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Album Review: Boris – Dear

I absolutely adore Japanese experimental metal trio Boris, but sweet mother of fuck they don’t make it easy. Between their extremely prolific nature—they’ve released 23 full-lengths over the last 25 years, plus more collaborations, splits, EPs, and live albums than I have the patience to count—and relentless genre-hopping, their discography is exhausting both to keep track of and, at times, listen to. This has been particularly true of their output since signing to Sargent House at the beginning of the decade, which could politely be described as uneven at best. Things have been trending upwards for the band lately, though, with 2014’s Noise being one of the band’s better albums since their 2005 landmark Pink. The forthcoming Dear not only continues their recent resurgence, it’s also the first truly great Boris album of the last decade.

The first sentence of the blurb that accompanies the promo is a quote from the band: “We don’t feel comfortable calling Dear a return to our slow and heavy style […] We’ve been heavy since day one.” Oddly enough, though, this might be the slowest, sludgiest record they’ve done since Amplifier Worship, but it also might be the prettiest since Flood. There’s also a consistency to it that we haven’t seen from the band in quite some time – instead of the usual stylistic mishmash that occasionally makes their albums seem more like mixtapes that cohesive statements, each of the ten tracks on Dear feel of a piece. As a result, there’s a refreshingly natural flow to the album that keeps it from feeling anywhere close to its generous 70-minute run time.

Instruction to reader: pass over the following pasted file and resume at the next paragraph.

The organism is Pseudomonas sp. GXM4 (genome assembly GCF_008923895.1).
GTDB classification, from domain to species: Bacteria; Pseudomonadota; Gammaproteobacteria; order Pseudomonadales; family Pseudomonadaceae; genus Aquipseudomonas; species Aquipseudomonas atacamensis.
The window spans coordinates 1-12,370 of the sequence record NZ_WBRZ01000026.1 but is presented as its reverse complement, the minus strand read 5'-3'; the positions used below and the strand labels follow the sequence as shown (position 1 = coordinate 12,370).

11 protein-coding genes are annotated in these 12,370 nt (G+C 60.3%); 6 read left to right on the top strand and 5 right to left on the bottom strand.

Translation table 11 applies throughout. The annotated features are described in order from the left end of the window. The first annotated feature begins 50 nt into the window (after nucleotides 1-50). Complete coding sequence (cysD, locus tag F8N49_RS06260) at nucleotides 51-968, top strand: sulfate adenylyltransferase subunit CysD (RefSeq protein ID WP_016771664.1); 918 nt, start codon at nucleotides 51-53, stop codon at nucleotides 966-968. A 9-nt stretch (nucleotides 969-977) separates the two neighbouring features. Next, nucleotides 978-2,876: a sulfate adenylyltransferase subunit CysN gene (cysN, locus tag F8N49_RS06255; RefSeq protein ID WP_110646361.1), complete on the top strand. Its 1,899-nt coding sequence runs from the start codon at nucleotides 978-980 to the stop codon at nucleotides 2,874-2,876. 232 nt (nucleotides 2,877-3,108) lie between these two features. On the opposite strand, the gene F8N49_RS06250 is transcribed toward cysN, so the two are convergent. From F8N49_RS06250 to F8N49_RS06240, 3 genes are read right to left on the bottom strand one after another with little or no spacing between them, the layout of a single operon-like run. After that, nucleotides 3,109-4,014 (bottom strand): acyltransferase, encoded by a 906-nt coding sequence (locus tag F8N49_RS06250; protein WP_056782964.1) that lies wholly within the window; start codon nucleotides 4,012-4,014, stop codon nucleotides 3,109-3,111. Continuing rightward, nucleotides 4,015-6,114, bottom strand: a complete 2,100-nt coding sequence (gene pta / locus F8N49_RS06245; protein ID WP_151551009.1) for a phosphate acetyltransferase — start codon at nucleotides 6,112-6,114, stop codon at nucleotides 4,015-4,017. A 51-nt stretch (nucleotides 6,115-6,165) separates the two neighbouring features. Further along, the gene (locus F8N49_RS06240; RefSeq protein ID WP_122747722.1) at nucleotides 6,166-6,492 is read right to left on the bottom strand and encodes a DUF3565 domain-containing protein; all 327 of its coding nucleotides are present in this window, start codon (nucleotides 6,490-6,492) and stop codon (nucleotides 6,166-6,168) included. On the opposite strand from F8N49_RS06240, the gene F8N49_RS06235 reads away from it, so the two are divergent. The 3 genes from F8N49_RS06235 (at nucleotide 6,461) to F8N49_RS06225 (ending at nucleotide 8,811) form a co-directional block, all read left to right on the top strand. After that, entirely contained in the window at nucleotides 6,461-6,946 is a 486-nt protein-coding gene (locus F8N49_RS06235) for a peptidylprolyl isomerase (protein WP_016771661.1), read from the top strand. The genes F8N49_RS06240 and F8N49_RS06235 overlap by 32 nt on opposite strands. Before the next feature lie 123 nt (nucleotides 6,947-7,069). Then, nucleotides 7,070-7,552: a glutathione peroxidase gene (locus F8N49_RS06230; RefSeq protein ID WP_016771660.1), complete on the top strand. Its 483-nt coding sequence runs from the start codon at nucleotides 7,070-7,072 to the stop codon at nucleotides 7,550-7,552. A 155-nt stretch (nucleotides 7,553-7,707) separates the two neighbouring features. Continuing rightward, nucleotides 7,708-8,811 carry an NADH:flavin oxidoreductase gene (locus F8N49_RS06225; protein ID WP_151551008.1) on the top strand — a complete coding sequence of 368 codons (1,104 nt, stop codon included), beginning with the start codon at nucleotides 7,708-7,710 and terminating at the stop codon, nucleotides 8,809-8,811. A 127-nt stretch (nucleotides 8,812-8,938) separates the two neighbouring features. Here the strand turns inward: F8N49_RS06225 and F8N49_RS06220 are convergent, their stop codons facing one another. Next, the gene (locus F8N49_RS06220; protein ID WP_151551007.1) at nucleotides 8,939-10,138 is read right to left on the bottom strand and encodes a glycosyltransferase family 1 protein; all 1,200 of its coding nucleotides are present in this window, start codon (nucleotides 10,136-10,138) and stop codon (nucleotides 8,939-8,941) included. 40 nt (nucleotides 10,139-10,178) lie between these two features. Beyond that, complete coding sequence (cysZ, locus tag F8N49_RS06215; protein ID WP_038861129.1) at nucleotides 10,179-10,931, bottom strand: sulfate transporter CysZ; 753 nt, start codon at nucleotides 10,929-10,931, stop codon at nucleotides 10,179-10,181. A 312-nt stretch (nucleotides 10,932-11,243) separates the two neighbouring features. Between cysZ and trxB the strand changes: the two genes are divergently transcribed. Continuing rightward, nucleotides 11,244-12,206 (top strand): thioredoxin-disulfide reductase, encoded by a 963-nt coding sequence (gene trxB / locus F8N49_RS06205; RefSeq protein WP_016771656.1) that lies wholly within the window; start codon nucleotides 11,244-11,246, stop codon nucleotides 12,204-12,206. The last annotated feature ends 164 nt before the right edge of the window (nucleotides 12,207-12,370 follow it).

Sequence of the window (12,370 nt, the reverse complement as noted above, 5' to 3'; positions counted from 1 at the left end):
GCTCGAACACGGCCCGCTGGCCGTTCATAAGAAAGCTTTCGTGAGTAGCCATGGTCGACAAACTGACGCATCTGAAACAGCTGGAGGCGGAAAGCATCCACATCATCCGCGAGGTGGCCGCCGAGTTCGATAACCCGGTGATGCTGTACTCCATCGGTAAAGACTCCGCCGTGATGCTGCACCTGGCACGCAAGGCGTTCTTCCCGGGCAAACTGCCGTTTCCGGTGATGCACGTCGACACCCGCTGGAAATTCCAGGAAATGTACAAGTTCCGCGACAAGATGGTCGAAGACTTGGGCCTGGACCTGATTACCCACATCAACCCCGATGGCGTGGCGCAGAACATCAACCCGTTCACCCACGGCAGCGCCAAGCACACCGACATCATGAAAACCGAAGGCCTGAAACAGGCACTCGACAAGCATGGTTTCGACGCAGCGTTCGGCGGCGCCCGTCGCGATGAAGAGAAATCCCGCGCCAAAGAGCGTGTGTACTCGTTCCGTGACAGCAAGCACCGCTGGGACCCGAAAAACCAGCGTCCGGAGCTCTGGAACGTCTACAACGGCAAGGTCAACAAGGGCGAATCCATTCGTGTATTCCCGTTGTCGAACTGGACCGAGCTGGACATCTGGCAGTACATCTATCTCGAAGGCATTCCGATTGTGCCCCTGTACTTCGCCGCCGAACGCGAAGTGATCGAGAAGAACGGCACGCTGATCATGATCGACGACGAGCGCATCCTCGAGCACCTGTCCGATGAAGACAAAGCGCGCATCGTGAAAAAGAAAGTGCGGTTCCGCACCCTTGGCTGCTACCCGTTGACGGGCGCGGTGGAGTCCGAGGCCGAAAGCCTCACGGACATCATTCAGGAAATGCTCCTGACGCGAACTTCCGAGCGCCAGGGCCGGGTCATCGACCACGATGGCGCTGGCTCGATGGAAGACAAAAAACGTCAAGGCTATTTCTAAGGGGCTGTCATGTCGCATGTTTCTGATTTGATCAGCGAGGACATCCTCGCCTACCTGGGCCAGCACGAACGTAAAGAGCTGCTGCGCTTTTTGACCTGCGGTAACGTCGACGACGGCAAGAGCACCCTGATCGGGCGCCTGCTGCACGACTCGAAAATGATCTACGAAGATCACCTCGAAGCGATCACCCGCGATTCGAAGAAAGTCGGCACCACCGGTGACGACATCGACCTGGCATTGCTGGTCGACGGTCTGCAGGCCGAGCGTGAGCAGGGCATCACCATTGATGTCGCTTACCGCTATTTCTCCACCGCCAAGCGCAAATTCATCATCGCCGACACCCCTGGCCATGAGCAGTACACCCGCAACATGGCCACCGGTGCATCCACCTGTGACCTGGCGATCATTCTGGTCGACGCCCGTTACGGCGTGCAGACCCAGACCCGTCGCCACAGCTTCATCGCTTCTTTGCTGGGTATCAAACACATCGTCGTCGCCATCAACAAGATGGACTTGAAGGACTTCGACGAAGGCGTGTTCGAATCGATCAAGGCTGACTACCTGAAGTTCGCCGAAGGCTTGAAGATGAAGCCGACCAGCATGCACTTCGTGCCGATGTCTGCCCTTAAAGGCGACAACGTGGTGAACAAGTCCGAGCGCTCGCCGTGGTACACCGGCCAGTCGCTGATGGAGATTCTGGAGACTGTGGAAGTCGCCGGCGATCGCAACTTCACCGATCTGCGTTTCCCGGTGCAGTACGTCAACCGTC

The album opens with the noisy drone of “D.O.W.N. (Domination of Waiting Noise),” which, with its monolithic pace, sets the tone for the rest of the record. With the exception of sludgy hardcore of “Absolutego,” the tempos on Dear rarely exceed a crawl, giving the band plenty of room to stretch out within the expansive arrangements. The slower pace serves the band particularly well on the longer numbers like the moody “Beyond,” which features one Wata’s best vocal performances on any Boris track, the lovely, feedback-drenched guitar pop of “Biotope,” and the album’s true standout track, the mellow, plaintive epic “Dystopia (Vanishing Point).” Some of the heavier tracks like “DEADSONG” also feature some of the first harsh vocals (presumably from drummer Atsuo) I can remember hearing on a Boris record in quite some time.

Given that Boris is now 25 years deep into their careers, it’s pretty remarkable that they still have so much great music left in their collective tanks. Dear definitely stands as a late-career highlight, and might even be among the best half-dozen or so albums they’ve ever released. From what I’ve read, it was compiled from about three albums’ worth of new material that the band worked up after last year’s Pink anniversary tour – here’s hoping the rest of those tracks eventually see release as well.

Dear will be available on July 14 via Sargent House.

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